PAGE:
Plantar fasciitis develops when the plantar fascia, a thick band of fibrous connective tissue on the bottom your foot, becomes inflamed and irritated. You may need to take a break from your yoga practice if the pain is acute. However, as you recover, yoga poses that stretch and activate your feet can help you to heal.
The plantar fascia runs along the sole of your foot, from your heel to your toes. Plantar fasciitis develops when the plantar fascia becomes damaged due to overuse and over-stretching. You're more likely to experience plantar fasciitis if you have problems with the arches of your feet, if you run long distances, if you are overweight or if your Achilles tendons are tight. The most common symptom is stabbing heel pain, usually first thing in the morning upon getting out of bed.
If your plantar fasciitis pain is intense, you may need to take a week or two off from doing yoga and other athletic activities. Wearing a cushioned insert in your shoes can help to relieve the pain. When you return to your yoga practice, avoid standing poses at first. Bearing weight on your feet for long periods of time can exacerbate the condition. Other types of poses, such as seated poses, may be fine, but avoid poses that stretch the soles of the feet.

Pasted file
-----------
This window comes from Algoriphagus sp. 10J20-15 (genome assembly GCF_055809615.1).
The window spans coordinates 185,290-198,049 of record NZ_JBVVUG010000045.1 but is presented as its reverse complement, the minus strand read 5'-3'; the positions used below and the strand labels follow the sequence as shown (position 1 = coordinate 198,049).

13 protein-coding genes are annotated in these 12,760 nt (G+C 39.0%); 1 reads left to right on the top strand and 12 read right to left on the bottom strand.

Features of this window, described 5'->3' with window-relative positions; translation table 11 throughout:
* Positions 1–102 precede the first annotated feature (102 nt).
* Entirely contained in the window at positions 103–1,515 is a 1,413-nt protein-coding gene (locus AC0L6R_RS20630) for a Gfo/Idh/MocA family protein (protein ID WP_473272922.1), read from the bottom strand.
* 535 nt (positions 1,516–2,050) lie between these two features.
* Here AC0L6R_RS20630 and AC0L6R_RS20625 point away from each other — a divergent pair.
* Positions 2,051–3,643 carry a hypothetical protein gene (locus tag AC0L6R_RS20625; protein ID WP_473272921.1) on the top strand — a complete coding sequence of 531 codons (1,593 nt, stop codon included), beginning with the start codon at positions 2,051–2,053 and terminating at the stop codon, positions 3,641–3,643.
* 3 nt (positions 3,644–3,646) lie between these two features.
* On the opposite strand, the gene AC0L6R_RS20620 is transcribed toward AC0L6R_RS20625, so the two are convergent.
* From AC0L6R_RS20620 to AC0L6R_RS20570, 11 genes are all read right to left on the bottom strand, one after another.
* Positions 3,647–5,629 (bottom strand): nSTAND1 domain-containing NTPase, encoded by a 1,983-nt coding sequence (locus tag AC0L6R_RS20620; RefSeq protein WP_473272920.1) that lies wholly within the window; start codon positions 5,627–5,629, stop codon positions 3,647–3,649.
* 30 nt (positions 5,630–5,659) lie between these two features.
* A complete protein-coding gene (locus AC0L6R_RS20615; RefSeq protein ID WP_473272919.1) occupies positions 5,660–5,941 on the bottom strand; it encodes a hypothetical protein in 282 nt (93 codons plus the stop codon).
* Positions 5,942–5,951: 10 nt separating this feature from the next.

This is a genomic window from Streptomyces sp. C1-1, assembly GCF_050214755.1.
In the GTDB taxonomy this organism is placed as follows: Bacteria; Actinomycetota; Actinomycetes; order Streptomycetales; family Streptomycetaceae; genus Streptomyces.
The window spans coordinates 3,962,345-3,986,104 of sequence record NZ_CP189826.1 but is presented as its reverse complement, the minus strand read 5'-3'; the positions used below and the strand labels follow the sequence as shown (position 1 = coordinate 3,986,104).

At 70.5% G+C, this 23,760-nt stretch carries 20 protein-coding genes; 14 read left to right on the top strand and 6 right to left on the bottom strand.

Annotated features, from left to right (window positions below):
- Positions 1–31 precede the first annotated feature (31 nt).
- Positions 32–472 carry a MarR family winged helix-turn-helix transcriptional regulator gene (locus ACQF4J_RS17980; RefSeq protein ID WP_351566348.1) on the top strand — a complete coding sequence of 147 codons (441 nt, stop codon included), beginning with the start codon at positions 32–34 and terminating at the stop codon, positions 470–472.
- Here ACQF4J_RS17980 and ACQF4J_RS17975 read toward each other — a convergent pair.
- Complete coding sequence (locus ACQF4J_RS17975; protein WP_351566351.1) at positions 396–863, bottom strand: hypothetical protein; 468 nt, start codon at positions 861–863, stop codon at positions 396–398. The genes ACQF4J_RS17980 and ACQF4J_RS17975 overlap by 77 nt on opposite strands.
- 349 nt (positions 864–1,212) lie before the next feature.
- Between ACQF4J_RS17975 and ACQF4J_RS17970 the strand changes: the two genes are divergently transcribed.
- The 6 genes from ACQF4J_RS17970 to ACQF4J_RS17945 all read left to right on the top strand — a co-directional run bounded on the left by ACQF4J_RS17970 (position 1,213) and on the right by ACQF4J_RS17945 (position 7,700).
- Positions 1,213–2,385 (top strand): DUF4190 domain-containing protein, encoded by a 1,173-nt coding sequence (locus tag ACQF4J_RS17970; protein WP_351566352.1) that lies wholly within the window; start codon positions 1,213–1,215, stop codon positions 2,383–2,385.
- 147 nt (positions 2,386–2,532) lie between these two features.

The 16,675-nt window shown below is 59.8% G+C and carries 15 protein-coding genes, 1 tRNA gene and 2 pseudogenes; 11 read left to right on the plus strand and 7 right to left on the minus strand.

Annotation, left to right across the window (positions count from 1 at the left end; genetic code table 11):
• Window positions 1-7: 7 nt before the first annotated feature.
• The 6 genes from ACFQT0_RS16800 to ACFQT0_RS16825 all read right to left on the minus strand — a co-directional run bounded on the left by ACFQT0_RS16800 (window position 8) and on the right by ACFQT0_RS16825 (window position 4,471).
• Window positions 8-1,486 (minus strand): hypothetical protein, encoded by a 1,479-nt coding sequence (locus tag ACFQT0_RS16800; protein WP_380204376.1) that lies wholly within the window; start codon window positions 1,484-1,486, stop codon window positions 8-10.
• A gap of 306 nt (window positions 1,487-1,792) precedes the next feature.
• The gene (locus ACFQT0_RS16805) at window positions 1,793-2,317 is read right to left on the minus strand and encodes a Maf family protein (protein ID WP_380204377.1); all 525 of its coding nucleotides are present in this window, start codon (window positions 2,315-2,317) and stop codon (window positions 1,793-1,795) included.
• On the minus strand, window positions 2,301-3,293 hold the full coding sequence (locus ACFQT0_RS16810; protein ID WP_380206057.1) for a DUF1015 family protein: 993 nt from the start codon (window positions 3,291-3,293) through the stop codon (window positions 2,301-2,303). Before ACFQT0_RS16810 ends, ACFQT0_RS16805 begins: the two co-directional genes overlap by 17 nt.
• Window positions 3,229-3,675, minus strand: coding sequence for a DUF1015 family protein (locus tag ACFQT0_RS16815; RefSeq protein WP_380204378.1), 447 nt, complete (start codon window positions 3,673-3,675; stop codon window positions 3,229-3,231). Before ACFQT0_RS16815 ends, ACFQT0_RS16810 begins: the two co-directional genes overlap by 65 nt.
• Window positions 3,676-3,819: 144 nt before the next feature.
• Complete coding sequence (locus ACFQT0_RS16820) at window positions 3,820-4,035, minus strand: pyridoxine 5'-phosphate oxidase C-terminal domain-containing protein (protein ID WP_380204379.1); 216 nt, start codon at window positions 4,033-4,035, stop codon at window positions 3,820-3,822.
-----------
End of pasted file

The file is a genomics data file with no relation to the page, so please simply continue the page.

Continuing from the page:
Stretching and Strengthening
After you have been pain-free for a while, doing poses that stretch your feet may help you recover. Strengthening your legs and feet will help also. Seated forward bends stretch the entire length of the back of your legs, including your Achilles tendons, as well as the soles of your feet. Activating your leg muscles during seated poses will teach you to engage those muscles when you re-introduce standing poses.
As your recovery progresses, standing poses can help to strengthen and stretch your legs and feet. Standing on a wedge with your heels lower than your toes will stretch your calves. You can perform this stretch while wearing your shoes. Pay attention to the alignment of you legs and feet in standing poses. Distribute your weight evenly across your feet. Do not to collapse onto your inner feet. "Yoga Journal" also suggests placing supports, such as pieces of a yoga mat, under the arches of your feet.
Joe Miller started writing professionally in 1991. He specializes in writing about health and fitness and has written for "Fit Yoga" magazine and the New York Times City Room blog. He holds a master's degree in applied physiology from Columbia University, Teacher's College.